Pathogenesis of acute vesicular stomatitis infection in experimentally infected cattle
Reis, Janildo Ludolf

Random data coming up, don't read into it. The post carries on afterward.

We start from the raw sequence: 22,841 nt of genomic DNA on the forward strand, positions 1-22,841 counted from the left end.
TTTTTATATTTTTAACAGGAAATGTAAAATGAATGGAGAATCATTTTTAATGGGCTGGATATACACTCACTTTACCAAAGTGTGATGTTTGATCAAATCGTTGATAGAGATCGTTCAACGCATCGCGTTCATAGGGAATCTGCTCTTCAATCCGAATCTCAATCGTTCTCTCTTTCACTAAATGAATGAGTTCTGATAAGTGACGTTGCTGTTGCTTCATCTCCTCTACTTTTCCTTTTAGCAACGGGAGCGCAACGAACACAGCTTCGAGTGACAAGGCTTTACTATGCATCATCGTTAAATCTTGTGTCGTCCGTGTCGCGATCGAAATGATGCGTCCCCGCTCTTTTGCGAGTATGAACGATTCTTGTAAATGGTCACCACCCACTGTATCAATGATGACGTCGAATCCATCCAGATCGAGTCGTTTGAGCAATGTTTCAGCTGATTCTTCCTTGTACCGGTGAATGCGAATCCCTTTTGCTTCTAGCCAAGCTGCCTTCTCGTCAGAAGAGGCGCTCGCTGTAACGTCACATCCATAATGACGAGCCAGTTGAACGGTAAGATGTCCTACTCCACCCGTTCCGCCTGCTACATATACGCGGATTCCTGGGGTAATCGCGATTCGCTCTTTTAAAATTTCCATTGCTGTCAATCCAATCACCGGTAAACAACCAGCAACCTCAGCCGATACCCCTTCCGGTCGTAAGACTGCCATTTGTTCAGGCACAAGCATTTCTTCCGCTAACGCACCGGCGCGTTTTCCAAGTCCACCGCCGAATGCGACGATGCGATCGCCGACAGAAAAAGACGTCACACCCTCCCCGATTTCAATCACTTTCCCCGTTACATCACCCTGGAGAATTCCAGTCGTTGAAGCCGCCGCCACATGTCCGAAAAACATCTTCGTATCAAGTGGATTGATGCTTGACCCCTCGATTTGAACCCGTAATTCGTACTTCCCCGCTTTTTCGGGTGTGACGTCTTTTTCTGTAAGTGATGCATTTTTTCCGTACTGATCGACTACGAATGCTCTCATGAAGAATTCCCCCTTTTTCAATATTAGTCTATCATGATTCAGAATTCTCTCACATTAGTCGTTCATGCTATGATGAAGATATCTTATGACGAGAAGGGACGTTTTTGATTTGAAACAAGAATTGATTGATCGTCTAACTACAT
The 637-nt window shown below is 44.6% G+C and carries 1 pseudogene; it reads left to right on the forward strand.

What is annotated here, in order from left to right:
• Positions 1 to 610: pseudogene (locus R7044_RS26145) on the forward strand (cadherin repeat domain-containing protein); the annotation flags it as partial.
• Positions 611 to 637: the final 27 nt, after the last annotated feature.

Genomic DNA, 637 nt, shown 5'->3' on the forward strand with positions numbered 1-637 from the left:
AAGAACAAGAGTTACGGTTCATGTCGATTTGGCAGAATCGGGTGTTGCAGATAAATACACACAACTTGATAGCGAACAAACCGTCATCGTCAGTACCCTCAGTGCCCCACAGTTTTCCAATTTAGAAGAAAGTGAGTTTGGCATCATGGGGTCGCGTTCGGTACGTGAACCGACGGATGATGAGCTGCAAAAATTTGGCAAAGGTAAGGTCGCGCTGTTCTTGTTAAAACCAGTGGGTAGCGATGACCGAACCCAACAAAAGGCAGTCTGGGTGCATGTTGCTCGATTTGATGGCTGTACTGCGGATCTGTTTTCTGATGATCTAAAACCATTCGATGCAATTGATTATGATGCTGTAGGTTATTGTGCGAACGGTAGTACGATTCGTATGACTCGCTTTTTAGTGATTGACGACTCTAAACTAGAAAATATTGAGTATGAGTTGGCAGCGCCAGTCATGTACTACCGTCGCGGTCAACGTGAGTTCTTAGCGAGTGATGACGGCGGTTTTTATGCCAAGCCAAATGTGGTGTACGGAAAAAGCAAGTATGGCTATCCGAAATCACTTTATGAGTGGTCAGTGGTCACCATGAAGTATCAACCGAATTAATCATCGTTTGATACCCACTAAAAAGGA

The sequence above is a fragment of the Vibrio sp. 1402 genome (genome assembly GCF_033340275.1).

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Vesicular stomatitis (VS) is a contagious and vector-borne disease of livestock caused by vesicular stomatitis virus (VSV). Vesicle formation in the oral mucosa, and in the skin of the coronary band (CB), teats, prepuce and vulva characterize the disease. Transmission occurs via direct animal-to-animal contact or via biting and non-biting insects. The pathogenesis is poorly understood. Viremia is rarely reported in livestock, viral replication kinetics in tissue is unknown, the role of insect bite in infection has not been established, and the detailed immune response to VSV acute infection has not been described. To address these questions steers were inoculated with VSV via scarification (SC) and black fly bite (FB) in the CB and in the skin of the neck. Animals were euthanized from 12 to 120 hours post infection (HPI). Multiple tissue samples and serum were collected for virus isolation and detection of numerous T helper 1 and 2 cytokines. Samples were also processed for immunohistochemistry to characterize the inflammatory cell infiltration. This study describes that VSV replicates to high copy numbers in specific anatomic regions, such as the CB, but fails to replicate and to cause lesions in the skin of the neck. Viral replication in the CB peaks between 24 and 48 HPI, with detection of replicating virus restricted to 24 HPI in the lymph nodes. Lesions are more prominent and develop faster in FB-inoculated animals. There is up-regulation of MHC II in SC-inoculated animals, with lack of MHC II up-regulation in the FB-inoculated animals, which may explain why lesions are more severe with FB. Marked T helper 1 cytokines are present at 48 HPI in the CB of infected animals, which comes immediately after the peak of virus replication. Strong and acute antiviral cytokine response may prevent the virus from systemic spread (viremia). Viral antigen presentation to B cell through follicular dendritic cells occurs as early as 72 HPI. This finding correlates with the fact that neutralizing antibodies are produced early in VSV infection. The results of this study add new data to better understand VS pathogenesis and might be instrumental for disease control and prevention.